The last book that I read in this series, Murder at the Savoy, didn’t quite live up to my expectations so I thought I’d give the Martin Beck novels a rest for a while. However, over Christmas I read and enjoyed The Abominable Man, where the writing duo turn their spotlight onto the corruption within the police force with the murder of Chief Inspector Stig Nyman in his hospital bed. As Nyman’s past comes to light, there is no shortage of suspects for Martin Beck and his colleagues to investigate.
Nyman, the ‘abominable man’ of the title, was known throughout the force for his sadism and for the number of complaints made against him that had never been proven. He had been in hospital for a few weeks with an undiagnosed stomach complaint when he is found murdered, his body punctured by numerous bayonet wounds. When Martin Beck and Lennart Kollberg look into his background, they are surprised at the extent to which he had demarked his working and family life. In the police force, he surrounded himself with a coterie of acolytes who helped cover up his brutality and bullying. At homes, however, he appeared to be a model husband and father whose only quirk was his unwillingness of let any of his colleagues into his house. The savagery of the bayonet attack, however, suggests that one of Nyman’s victims is finally exacting his revenge.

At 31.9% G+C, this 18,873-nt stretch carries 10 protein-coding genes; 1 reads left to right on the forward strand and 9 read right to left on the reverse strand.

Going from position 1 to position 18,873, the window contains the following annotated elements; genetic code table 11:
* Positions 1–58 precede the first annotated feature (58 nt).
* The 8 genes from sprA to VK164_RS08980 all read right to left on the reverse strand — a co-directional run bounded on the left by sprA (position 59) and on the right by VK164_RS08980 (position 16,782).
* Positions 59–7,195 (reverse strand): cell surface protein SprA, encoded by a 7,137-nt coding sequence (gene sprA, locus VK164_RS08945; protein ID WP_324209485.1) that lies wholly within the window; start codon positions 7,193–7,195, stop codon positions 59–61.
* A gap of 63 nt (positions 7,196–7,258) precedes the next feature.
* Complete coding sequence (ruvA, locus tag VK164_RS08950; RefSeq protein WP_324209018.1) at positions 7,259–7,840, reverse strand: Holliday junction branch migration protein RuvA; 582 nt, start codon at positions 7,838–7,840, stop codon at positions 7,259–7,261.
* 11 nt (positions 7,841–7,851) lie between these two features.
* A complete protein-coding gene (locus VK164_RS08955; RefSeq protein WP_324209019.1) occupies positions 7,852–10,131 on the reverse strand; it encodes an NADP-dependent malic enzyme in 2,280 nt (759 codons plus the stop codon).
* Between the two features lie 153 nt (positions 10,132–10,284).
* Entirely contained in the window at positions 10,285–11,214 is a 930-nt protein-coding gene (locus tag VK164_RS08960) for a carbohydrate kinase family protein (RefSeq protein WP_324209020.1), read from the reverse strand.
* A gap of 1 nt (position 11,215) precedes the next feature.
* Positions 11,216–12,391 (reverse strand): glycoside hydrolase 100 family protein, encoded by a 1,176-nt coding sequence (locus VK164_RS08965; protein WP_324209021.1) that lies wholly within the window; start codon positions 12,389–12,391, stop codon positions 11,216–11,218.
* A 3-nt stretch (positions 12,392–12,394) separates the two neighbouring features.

After Beck’s trip to Malmö in the last book, it was good to see him back on home territory with the stalwarts of his team. Once more, we got glimpses of Kollberg’s home life, as he yearns to get a career outside the police force and of his spiky relationship with ex-marine Gunvald Larsson. But the book has a serious message, that of police corruption and ineptitude and cleverly the writers bring together various strands of previous books. In particular there is a shocking event involving some of the force’s more ineffectual officers and the book has a horrific conclusion.
As a crime novel, it is less a ‘whodunnit’ and more an assessment of a chain of events that begins with the recruitment years earlier of a generation of men from the army, who struggle to find a place in the Stockholm police as it undergoes a period of liberalisation. By the time the novel is written, the tide is turning once more as police struggle to cope with the social problems of late twentieth century Sweden. For me, the series is back on firm territory and I’m going to be reading book eight, The Locked Room, soon.